Bitcoin mining botnet has become one of the most prevalent cyber threats

Share this article:
Bitcoin mining botnet has become one of the most prevalent cyber threats
Bitcoin mining botnet has become one of the most prevalent cyber threats

The number of infected hosts in a Bitcoin mining botnet called ZeroAccess has continued to climb throughout the first quarter of year, researchers found.

Fortinet, a Sunnyvale, Calif.-based security firm, announced findings this week from its research labs FortiGuard, which showed that the ZeroAccess botnet was the top threat that its devices turned up between Jan. 1 and March 31.

In the first quarter, Fortinet researchers tracked 100,000 new infections per week worldwide, with a total of three million unique IP addresses reporting ZeroAccess infections.

The botnet is comprised of devices infected with the ZeroAccess trojan, which carries out click fraud, causing victims to unknowingly click ads that drive money to scammers.

The botnet can also instruct infected computers to conduct Bitcoin mining.

Bitcoins, which currently are valued at a volatile $120 each, are a form of virtual currency created in 2009 that can be transferred anonymously from person to person online, without going through a bank. They are accepted today by some online merchants and can be traded for actual dollars at online currency exchanges, such as MtGox.com.

Bitcoin mining is a tactic used to earn more of the currency by using computers' computational power and open-source software to complete mathematical puzzles that solve "blocks," or files that hold records of recent Bitcoin transactions that have not yet been recorded. Rewards of new Bitcoins are given for each block that is solved, thus making mining a far more cost-effective way to amass Bitcoins.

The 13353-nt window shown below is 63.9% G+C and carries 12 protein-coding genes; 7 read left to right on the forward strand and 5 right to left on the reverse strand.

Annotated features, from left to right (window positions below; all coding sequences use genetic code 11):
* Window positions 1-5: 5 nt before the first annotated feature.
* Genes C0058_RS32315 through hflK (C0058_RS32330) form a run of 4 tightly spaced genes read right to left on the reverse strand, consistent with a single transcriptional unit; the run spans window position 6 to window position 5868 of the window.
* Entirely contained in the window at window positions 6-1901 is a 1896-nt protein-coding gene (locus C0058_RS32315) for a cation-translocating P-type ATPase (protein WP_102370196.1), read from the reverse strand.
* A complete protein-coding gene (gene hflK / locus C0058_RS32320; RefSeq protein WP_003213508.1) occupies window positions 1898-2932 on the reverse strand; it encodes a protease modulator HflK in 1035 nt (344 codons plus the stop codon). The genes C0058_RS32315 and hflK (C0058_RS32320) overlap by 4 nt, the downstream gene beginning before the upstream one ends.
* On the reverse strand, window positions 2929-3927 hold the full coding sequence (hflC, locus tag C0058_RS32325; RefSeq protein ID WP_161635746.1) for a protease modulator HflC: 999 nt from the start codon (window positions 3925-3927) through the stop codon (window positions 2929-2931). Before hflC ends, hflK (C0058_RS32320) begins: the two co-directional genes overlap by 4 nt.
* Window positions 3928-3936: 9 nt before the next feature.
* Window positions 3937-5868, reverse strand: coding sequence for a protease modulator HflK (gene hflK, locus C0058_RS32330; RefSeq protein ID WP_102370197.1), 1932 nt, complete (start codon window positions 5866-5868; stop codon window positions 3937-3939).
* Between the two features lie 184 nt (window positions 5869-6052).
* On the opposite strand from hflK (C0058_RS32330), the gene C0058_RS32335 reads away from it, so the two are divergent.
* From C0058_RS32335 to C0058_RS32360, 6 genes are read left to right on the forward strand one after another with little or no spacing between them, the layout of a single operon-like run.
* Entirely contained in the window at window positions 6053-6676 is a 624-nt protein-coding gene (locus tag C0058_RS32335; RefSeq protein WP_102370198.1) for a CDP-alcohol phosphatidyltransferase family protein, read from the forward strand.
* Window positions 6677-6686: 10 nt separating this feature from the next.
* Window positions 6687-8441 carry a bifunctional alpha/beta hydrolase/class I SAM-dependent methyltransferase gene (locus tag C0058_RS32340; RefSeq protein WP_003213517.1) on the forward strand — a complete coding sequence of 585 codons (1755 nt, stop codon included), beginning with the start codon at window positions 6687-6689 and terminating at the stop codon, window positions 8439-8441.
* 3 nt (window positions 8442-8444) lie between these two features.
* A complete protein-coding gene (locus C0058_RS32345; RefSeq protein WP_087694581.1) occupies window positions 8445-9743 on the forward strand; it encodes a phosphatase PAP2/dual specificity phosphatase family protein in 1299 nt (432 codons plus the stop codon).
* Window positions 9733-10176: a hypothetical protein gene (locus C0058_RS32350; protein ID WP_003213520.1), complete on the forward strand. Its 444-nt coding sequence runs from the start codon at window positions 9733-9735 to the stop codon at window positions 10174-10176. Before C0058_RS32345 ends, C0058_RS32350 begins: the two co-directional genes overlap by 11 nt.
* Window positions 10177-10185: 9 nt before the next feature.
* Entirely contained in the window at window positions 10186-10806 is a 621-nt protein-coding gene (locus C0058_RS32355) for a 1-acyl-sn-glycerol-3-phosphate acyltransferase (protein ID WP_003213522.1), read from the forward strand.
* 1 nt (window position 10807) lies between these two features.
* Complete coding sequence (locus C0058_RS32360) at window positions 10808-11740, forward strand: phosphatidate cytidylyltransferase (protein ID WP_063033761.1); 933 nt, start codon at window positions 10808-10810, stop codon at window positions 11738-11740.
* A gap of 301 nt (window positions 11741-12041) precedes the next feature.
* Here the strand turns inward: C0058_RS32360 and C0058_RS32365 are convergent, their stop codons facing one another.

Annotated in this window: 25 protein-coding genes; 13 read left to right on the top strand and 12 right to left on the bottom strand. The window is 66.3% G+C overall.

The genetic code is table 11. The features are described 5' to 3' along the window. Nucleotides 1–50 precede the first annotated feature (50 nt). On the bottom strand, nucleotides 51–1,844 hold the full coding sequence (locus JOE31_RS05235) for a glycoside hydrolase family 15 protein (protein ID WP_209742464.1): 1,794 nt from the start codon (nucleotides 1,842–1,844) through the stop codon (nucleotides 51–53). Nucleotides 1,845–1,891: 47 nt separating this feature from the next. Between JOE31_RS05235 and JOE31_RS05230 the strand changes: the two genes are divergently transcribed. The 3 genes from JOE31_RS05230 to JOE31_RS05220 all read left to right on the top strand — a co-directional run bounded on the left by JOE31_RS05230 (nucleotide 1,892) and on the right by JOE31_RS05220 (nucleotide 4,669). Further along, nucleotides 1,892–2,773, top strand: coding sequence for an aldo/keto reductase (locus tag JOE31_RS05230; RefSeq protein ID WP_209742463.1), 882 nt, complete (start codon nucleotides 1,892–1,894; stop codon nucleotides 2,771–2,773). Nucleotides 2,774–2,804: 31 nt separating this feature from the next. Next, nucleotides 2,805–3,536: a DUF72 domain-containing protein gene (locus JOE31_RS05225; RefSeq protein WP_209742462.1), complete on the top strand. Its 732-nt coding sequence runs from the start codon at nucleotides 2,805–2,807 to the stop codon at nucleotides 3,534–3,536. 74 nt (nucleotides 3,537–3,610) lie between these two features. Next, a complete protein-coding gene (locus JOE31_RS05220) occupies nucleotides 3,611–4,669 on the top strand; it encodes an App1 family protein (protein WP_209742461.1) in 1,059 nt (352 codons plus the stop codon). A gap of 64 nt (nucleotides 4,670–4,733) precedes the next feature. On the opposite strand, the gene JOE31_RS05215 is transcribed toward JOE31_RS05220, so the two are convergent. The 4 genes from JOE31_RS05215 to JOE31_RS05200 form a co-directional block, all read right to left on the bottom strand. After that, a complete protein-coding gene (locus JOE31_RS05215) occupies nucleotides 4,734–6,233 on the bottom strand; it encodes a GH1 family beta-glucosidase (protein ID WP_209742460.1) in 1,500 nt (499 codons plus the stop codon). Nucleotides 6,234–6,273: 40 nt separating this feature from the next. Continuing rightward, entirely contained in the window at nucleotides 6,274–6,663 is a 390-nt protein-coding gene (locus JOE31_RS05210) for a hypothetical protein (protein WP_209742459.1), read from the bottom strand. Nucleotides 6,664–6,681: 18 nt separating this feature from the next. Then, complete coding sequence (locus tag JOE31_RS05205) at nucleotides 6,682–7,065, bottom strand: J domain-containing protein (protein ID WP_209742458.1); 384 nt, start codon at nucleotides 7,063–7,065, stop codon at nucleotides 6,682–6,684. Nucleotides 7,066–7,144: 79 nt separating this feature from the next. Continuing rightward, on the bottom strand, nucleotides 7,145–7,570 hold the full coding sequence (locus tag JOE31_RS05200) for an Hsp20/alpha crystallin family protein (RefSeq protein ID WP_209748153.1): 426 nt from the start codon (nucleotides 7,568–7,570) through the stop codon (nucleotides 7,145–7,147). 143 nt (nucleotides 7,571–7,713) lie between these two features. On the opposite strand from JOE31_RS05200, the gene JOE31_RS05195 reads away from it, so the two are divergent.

Richard Henderson, a security strategist at Fortinet, told SCMagazine.com on Wednesday that the ZeroAccess' authors were actively hiring outside groups to spread the malware.

“They are so confident that they are charging five times the going rate [for infections],” Henderson said. “They are paying them $500 per 1,000 infections. As soon as the [ZeroAccess] infection takes place, they are already paid. They must have a lot of money in the bank to do this, so they are making a lot off of the ZeroAccess botnet.”  

Last September, research from Sophos showed that the ZeroAccess botnet owners were earning up to $100,000 a day from their Bitcoin and click-fraud scams.  At that time, the botnet's size was estimated to be around one million machines, with more than 50 percent located in the United States.

Fortinet's research did not include a geographical breakdown of the botnet, but the firm did confirm that the network's earning power has remained as high as $100,000 a day.

Share this article:

Sign up to our newsletters

More in News

Firefox 32 feature could cut undetected malware downloads 'in half'

Mozilla plans to introduce a feature in Firefox 32 that, based on preliminary testing, could cut the amount of undetected malware downloads in half.

EFF asks court to find NSA internet spying a violation of Fourth Amendment

EFF asks court to find NSA internet spying ...

Complete with a colorful graphic, the EFF showed a federal court how the NSA essentially runs a digital dragnet that can pick up innocent Americans.

Study: Asian Android users at higher risk of malware exposure

Cheetah Mobile's new study showed that Asian Android users have a two to three times greater risk of downloading malware onto their devices.